So how does Skanska plan to win work of all sizes on a long-term basis? The new Skanska model is to “maintain a spread of job security beyond the recession”, explains Heather. “We don’t want to slip back into just going for the larger commercial projects all the time.”

Broken down, Skanska’s London and South-east division will now go for jobs that fall into four value brackets: £5m-£15m, £15m-£40m, £40m-£80m and £80m plus. The group is quick to point out that this plan does not mean a shift away from larger jobs - it’s more a balancing act between schemes of all sizes. Or, put another way, it’s after everything. So far, the new plan is paying off. It’s just completed work on the Heron Tower - one of the City’s most high-profile projects - and at the other end of the spectrum it has also won a number of smaller schemes, including the £8m Poland Street scheme in London’s West End and the £15m central London Waterhouse Square project.

Handling the transition from big-build specialist to all-rounder may take some time. Heather says it will come down to developing strong client contacts across projects of all sizes, building up a portfolio of smaller schemes and waiting for people’s perceptions to change.

Skanska’s operations director Gary Clifford adds: “The problem when you have the big, sexy jobs is that they do hog the limelight and people focus on them. You suffer a bit through your own success.”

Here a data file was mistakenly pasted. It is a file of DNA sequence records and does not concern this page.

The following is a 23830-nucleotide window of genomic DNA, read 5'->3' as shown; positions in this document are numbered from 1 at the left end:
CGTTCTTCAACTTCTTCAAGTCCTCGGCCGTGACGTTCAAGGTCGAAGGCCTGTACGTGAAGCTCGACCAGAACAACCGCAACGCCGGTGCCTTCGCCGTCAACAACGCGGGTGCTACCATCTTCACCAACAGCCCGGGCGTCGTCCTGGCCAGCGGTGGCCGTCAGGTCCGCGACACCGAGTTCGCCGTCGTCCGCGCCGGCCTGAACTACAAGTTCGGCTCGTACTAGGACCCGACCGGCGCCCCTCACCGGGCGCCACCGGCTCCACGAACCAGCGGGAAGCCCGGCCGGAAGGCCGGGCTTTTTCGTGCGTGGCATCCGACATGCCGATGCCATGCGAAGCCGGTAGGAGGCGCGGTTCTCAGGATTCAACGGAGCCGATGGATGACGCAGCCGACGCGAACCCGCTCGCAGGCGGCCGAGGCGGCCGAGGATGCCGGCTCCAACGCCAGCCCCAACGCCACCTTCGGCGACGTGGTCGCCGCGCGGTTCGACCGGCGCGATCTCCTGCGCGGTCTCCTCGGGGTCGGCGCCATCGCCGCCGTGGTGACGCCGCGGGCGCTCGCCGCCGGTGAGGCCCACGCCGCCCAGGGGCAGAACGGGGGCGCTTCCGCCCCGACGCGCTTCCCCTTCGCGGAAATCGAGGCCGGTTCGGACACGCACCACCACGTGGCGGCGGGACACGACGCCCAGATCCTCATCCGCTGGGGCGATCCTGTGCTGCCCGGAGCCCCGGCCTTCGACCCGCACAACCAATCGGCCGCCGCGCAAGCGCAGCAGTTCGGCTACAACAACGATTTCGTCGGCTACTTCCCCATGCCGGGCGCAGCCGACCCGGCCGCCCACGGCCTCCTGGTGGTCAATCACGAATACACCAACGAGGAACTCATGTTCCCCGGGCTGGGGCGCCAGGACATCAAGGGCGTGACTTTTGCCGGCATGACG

Building Value’s Williams says: “For a long time now I have called the SME space ’the killing fields’. The big boys are increasingly swooping down to win smaller schemes and they have the resources and wider overheads to do so very successfully. What is really interesting though is if big contractors do start taking a more permanent view when it comes to working on the smaller jobs. It’s a sound strategy from a corporate point of view.”

Clifford says that he is already noticing competition hotting up, suggesting that large firms are starting to follow Skanska’s lead: “We’ve noticed competition getting fiercer over the last six months and we’re up against more of the larger contractors. There are definitely some out there emulating the Skanska model and trying to be more diverse. They weren’t doing it before us.”

Spoilt for choice

For clients, the more main contractors going for smaller jobs the better, as it gives them a wider pool of well-known talent with strong track records to choose from. And if larger firms want to work on building up more experience in these sectors over longer periods of time, that’s better still.

“Clients must be rubbing their hands together,” says Williams. He adds that clients are likely to get work done cheaper than ever before from high-profile, well-known contractors if this trend continues. The more that enter the market, the fiercer the competition will get, driving down costs - all good news for the client world.

Derek Baillie, project director for Land Securities’ retail division, says: “We are definitely seeing this trend growing. The financial security of having larger, well-known contractors bidding for smaller jobs is great. The bigger the contractor, the more experienced the staff - particularly when it comes to city centre projects.”